For the last month, I've been using the new beta Mail service from Yahoo! (NASDAQ:YHOO), which offers a host of nifty new features. The latest? Implementing RSS (Really Simple Syndication), which lets Web users subscribe to "feeds" of online content.

Why is RSS cool? With an RSS reader program, or a portal like Yahoo! or Google (NASDAQ:GOOG), you can get content delivered to you, without having to continually check back with a website. Better yet, it's 100% opt-in, with none of the spam that has made email newsletters a hassle for marketers and users alike.

"Currently all media is evolving, from TV to TiVo (NASDAQ:TIVO), to radio to podcasting, and now email to RSS," said Bill Flitter, the founder and VP of marketing at Pheedo. "The common theme amongst these channels is they are now under the control of the consumer."

One potential problem, though admittedly a small one: Subscribing to a feed is typically a chore, requiring that you copy a URL and paste it into an RSS reader. But things are changing; new services like FeedBurner make it easier to subscribe, as does the new Yahoo! Mail. What's more, since email is a daily activity for many Web surfers, it seems like an ideal environment for handling RSS.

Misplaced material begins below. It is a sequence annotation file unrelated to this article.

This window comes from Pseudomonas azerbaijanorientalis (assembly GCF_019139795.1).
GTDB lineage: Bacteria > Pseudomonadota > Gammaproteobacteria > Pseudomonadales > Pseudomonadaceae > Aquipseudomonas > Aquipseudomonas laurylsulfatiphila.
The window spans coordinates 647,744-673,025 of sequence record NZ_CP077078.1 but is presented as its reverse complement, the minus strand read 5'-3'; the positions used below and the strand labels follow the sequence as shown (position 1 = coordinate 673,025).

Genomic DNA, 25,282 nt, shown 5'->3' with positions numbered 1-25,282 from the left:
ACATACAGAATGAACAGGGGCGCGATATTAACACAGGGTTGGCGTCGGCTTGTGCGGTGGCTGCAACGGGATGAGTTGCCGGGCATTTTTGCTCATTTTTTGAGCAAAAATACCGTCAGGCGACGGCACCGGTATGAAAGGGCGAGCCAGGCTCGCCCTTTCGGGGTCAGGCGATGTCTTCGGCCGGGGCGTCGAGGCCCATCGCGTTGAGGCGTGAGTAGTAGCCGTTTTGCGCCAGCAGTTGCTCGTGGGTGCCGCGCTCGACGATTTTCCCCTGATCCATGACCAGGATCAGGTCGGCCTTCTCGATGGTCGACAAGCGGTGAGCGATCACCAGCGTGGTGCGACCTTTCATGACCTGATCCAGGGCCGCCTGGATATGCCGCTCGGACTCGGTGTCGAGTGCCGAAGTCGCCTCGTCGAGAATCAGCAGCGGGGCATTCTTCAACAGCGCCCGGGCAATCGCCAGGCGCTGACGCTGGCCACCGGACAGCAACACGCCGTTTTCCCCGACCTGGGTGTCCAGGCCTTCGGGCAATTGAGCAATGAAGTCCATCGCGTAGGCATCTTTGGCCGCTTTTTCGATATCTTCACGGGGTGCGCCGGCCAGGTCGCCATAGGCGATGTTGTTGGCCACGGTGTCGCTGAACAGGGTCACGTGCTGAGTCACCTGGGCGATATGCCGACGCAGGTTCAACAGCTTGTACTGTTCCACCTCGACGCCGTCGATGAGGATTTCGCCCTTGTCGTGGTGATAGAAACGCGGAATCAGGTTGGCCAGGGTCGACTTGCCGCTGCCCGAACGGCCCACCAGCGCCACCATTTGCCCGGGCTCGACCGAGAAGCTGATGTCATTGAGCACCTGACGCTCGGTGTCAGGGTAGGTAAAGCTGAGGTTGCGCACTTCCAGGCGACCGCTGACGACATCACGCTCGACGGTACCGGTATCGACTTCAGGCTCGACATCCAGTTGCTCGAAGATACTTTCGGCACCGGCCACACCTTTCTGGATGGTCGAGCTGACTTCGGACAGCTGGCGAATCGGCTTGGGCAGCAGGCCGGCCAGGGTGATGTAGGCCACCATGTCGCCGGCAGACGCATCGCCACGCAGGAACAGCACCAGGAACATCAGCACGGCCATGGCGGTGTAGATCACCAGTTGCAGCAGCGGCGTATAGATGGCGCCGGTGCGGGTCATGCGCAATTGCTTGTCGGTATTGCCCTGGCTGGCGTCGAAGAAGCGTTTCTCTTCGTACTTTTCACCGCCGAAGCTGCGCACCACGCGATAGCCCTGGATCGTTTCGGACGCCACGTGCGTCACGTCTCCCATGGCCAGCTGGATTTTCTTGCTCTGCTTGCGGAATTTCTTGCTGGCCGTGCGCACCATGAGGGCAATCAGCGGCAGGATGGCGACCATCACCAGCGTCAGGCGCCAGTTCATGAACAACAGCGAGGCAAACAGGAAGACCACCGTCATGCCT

The Yahoo! product integrates with other services, such as your contact list, calendar, and My Yahoo! You can even get alerts for new content on RSS feeds via instant messages and SMS.

Yahoo's ad-based model seems like one of the most obvious ways to make money off RSS. Moreover, RSS can be effective for e-commerce. For example, Motley Fool Stock Advisor picks eBay (NASDAQ:EBAY) or (NASDAQ:AMZN) can notify customers about new deals via RSS feeds.

Alas, Yahoo! is not the sole innovator. Expect Google (NASDAQ:GOOG) and Microsoft (NASDAQ:MSFT) to come out with their own email-based RSS feeds. Using technology from upstart Feedstar, is using RSS as a part of its portal-site strategy.

Yes, it's all good for Internet users -- but not so good for Internet-stock investors. As usual, the rapid pace of innovation hasn't given any single company much of an advantage in the continuing battle for online advertising market share.

Feed your need for further Foolishness:

TiVo is also a Motley Fool Stock Advisor pick.

Fool contributor Tom Taulli does not own shares of companies mentioned in this article.